Located in the Mattin Center Suite 226, the DMC offers a wealth of resources for students. The DMC is a multimedia lab space as well as an equipment, printing and knowledge resource for students interested in exploring creative uses of emerging media and technology to communicate their ideas.
To contact the DMC, email firstname.lastname@example.org or call 410-516-3817. They offer many services including:
HOUR partners with the DMC for poster creation and other workshops.
Located in Whitehead Hall, CLE houses six academic programs and a variety of experiential programs in a student centered environment led by seasoned professionals in their disciplines, experienced teachers and mentors, as well as part-time faculty who are active practitioners in their fields. Some helpful programs open to all Hopkins undergraduates (KSAS, Peabody and WSE) include:
In addition to traditional resources (the lending/ borrowing of materials), the Sheridan library provides a myriad of resources. There are helpful guides covering just about every field as well as research tools, how-to links, and writing, citing & publishing guides. Click on a general topic area or type in a specific query to their search feature.
The librarians are also happy to help you with any questions you may have. They will also help you with document reviews, providing feedback on proposals and other items.
Email them at email@example.com or schedule an appointment to meet in person.
The Center for Social Concern is dedicated to volunteerism and community engagement, emphasizing the value of service with others. Their programs strive to create a “better community” in and around the Johns Hopkins campus. Learn more at their website.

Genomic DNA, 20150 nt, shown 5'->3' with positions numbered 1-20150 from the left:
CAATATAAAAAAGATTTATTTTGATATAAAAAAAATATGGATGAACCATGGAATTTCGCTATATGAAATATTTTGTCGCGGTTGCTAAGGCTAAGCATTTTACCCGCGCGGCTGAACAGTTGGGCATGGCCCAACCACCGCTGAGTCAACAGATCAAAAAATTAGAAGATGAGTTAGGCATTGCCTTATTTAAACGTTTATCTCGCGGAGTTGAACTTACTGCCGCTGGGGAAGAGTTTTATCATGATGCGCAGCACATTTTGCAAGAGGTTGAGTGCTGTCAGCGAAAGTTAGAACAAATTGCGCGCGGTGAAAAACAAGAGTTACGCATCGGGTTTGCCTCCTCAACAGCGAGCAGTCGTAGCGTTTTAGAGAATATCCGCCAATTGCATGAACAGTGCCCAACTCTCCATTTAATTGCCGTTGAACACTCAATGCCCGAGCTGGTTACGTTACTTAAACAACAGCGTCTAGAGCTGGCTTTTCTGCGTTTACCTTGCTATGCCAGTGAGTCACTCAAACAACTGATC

Team Leaders: Allen Kachalia (Medicine), Richard Rothman (Medicine), Tener Veenema (Nursing), Kathy McDonald (Nursing/Medicine)
Team Leaders: Priya Duggal (Public Health), David Kass (Medicine), Chirag Parikh (Medicine)
You can find a list of open competitions, including deadlines and contact information, on our limited submission website here.
We tailor preproposal templates to the goals and review criteria of each opportunity. You should read the entire RFP, and answer template questions based on the sponsor’s criteria. Avoid using abbreviations, acronyms, and technical jargon, but do write at the level of a highly educated lay person. It is also important that the project description explain the critical need for your research. Consider the following: What is the problem? What has been done so far? What is the gap that remains? How will you address that gap?
The VPR makes every effort to ensure that successful internal applicants have sufficient time to prepare a full proposal upon being notified of their selection. Typically, the VPR strives to provide interested parties one month from the date of notification to submit their preproposals. The VPR then aims to notify applicants (both successful and unsuccessful) within one week of the internal deadline. These internal deadlines are set to approximately two months before the full proposal is due to the sponsor. In some instances, the above timeframes may be shortened due to circumstances such as when the VPR becomes aware of a limited submission opportunity, or when a given sponsor chooses to publicize its RFP.
All team members should have a well-defined role in the project and appropriate expertise. Build meaningful partnerships with potential collaborators prior to proposal submissions whenever possible.
The BDPs will receive tenure in each of their home schools, where tenure is available. If a school or division does not award tenure, the BDP will be appointed at a level commensurate with a tenured faculty rank in that unit.